"At the time, not all of our reporting met our standards to air, but we never stopped investigating the story," ABC News spokeswoman Heather Riley said in a statement sent to NPR this week. "Over the past year we have put a whole team on this investigation, which will air in the coming months."
The #MeToo movement has affected journalistic practices in handling such circumstances.
In October 2017, more than two years after the Giuffre interview, ABC's Diane Sawyer interviewed the actor Ashley Judd about her accusations against Hollywood producer Harvey Weinstein.
At that time, Judd had not yet filed a lawsuit against Weinstein and he did not yet face criminal charges. Yet ABC viewers heard Judd's accusations in full.
Giuffre now lives in Australia with her husband and children.
"I was defeated, once again, by the very people I spoke out against and once again, my voice was silenced," Giuffre tells NPR. "I could not believe that a formidable network like ABC had backed down and given in."
The New York Times
Last August, reporters at the New York Times and other publications received word Tesla founder Elon Musk was relying on Epstein to advise him on who to consider hiring as board chair or chief executive.
Editors at the New York Times sent business columnist James Stewart to talk to Epstein. "I wondered why would Musk, if this is true, be using a registered sex offender to recruit new members to the board," Stewart recently told The Kicker, a podcast from the Columbia Journalism Review.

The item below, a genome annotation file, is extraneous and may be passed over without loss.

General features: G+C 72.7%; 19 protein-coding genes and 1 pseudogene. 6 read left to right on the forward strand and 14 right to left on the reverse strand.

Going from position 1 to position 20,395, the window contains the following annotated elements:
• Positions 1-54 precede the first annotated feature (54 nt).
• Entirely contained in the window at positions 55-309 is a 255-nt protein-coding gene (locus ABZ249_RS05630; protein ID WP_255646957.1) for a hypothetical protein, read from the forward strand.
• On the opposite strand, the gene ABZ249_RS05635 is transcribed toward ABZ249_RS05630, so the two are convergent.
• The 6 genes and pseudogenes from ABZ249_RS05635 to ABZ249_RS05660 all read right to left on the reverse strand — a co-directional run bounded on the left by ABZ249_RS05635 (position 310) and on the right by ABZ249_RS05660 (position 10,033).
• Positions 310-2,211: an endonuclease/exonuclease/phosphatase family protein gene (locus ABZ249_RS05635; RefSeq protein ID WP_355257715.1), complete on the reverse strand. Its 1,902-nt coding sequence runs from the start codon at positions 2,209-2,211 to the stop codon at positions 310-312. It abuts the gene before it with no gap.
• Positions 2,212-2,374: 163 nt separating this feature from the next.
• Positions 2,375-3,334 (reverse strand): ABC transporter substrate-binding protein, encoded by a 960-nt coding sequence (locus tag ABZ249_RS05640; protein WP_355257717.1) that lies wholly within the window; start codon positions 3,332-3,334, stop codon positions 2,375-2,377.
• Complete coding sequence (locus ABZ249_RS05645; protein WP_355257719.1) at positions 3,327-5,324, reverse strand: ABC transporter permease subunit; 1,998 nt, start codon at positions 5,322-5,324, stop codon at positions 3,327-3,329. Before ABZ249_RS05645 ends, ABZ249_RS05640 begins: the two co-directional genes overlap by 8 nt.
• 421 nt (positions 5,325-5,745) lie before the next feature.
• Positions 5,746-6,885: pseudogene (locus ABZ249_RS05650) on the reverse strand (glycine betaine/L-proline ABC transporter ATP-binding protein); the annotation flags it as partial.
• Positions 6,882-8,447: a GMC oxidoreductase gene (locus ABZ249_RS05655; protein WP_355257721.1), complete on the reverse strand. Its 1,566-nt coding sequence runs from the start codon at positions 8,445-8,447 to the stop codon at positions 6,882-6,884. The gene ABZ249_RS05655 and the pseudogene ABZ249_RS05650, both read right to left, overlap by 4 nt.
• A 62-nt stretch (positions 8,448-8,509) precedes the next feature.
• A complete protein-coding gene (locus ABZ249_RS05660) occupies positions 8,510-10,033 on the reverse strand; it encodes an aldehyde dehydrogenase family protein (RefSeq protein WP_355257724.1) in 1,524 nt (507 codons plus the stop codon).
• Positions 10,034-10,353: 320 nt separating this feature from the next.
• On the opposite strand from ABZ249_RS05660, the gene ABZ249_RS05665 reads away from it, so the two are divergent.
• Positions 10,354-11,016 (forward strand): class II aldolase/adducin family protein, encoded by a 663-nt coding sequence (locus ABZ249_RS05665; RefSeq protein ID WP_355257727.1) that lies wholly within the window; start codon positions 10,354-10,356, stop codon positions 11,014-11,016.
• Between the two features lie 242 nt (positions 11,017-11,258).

Given Epstein's criminal history, the off-the-record conversation took a surprising turn. As Stewart wrote last week: "He said that criminalizing sex with teenage girls was a cultural aberration and that at times in history it was perfectly acceptable."
Yet Stewart was not the editors' first choice to interview Epstein further.
Initially, they had asked Landon Thomas Jr., a veteran financial correspondent who had been at The New York Times for 16 years.
Thomas knew Epstein fairly well — having first written about the financier, back in 2002, just before he joined the paper. Thomas had considered him a valued source ever since, even after Epstein's release from jail for sex offenses. Just how valued turned out to be a problem for the reporter and the paper. This account is based on interviews with five current and former New York Times staffers with knowledge of the episode. They spoke on condition they not be directly named; while the Times confirmed the contours of the incident, it declined to authorize its journalists to comment. Thomas also declined to comment for this story.